Yesterday, I wrote a column exposing Prime Minister Justin Trudeau's hypocrisy in acting like a climate hero at the COP26 meetings in Glasgow.
It obviously had little impact. That's because after the column appeared, the subservient media slavishly documented his efforts to promote a global carbon tax.
Reporters covering COP26 have obviously not read Burnaby author Donald Gutstein's The Big Stall: How Big Oil and Think Tanks Are Blocking Action on Climate Change in Canada.
That's why they don't understand the game that Trudeau is playing. For Big Oil, the goal is to avoid mandated production cuts at all costs.
You'll hear Trudeau talk about an "emissions" cap on the industry but never a "production" cut. It fools the media.
Press the Liberal government on how to achieve these so-called emissions cuts as the oil industry continues jacking up production, and the response is invariably "technology".
Trudeau simply trusts Big Oil's pledge that it will work toward carbon neutrality.
Nowadays, the Big Stall is centred on suckering the media with fanciful stories about storing emissions underground. It's never been proven to come close to the scale necessary to prevent us all from being fried.
Gutstein's 2018 book revealed the Trudeau strategy in stark detail: go for a carbon tax, not production cuts.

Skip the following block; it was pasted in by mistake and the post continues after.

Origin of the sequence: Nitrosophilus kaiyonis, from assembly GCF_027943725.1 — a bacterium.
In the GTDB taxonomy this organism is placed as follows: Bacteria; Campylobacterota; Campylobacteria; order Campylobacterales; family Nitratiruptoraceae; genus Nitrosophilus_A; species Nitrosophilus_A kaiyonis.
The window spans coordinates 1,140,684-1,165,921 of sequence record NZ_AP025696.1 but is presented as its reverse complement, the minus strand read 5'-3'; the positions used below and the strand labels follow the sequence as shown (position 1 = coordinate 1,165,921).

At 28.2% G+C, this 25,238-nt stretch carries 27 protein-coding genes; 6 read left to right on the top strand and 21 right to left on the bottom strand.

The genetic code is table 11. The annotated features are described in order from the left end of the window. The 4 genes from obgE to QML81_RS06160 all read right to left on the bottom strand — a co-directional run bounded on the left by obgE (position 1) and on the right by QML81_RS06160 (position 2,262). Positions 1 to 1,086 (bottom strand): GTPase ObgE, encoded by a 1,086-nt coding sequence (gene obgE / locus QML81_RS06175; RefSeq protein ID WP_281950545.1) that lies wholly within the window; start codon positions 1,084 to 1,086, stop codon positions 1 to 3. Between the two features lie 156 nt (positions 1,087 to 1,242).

That's because with a carbon tax, the Canadian oil industry can continue ramping up the export of dirty, diluted bitumen. And that would keep money flowing into provincial and federal treasuries and prop up the Canadian dollar.
Don't get me wrong: a carbon tax is desirable. But it will never come close to saving our collective hides as long as Big Oil continues developing new fossil-fuel infrastructure, subsidized by Canadian taxpayers.
Last year, Environmental Defence estimated that the Trudeau government subsidized and supported this industry to the tune of $18 billion.
It's worth repeating: Big Oil prefers a carbon tax over production cuts.
So now, Trudeau is doing its bidding by advancing this idea internationally with one of his favourite phrases: "putting a price on pollution". It's been a masterful performance.
I would like to say that history won't be kind to Trudeau for not urging a sharp decline in the production of oil and gas.
But there won't be much of a history to document if this game of political charades ends up in societal breakdown and widespread famine.
As the leader of one of world's major oil-producing countries, Trudeau is a far smoother practitioner of international public relations than Vladimir Putin, Mohammed bin Salman, and Nicolás Maduro could ever dream of. They should be sending Trudeau some bouquets of flowers in appreciation for his efforts on their behalf.
But at what point will world leaders realize that Canada is conning the world by diverting attention away from production cuts?
Probably when it's way too late to do anything about it.